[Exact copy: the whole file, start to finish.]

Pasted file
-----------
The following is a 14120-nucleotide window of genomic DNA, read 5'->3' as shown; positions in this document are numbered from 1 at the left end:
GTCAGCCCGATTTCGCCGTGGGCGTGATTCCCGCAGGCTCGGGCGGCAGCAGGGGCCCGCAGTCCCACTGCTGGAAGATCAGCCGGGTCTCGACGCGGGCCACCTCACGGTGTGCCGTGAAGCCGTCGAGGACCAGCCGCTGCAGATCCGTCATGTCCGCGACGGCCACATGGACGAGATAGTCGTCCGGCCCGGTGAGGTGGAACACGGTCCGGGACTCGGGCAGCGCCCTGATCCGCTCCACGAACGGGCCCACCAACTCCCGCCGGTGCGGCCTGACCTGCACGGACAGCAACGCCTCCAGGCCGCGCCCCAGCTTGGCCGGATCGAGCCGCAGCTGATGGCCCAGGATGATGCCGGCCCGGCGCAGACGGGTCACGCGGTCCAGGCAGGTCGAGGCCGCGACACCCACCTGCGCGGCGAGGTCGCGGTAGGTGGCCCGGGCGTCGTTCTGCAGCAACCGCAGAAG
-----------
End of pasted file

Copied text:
The following is a 14120-nucleotide window of genomic DNA, read 5'->3' as shown; positions in this document are numbered from 1 at the left end:
GTCAGCCCGATTTCGCCGTGGGCGTGATTCCCGCAGGCTCGGGCGGCAGCAGGGGCCCGCAGTCCCACTGCTGGAAGATCAGCCGGGTCTCGACGCGGGCCACCTCACGGTGTGCCGTGAAGCCGTCGAGGACCAGCCGCTGCAGATCCGTCATGTCCGCGACGGCCACATGGACGAGATAGTCGTCCGGCCCGGTGAGGTGGAACACGGTCCGGGACTCGGGCAGCGCCCTGATCCGCTCCACGAACGGGCCCACCAACTCCCGCCGGTGCGGCCTGACCTGCACGGACAGCAACGCCTCCAGGCCGCGCCCCAGCTTGGCCGGATCGAGCCGCAGCTGATGGCCCAGGATGATGCCGGCCCGGCGCAGACGGGTCACGCGGTCCAGGCAGGTCGAGGCCGCGACACCCACCTGCGCGGCGAGGTCGCGGTAGGTGGCCCGGGCGTCGTTCTGCAGCAACCGCAGAAG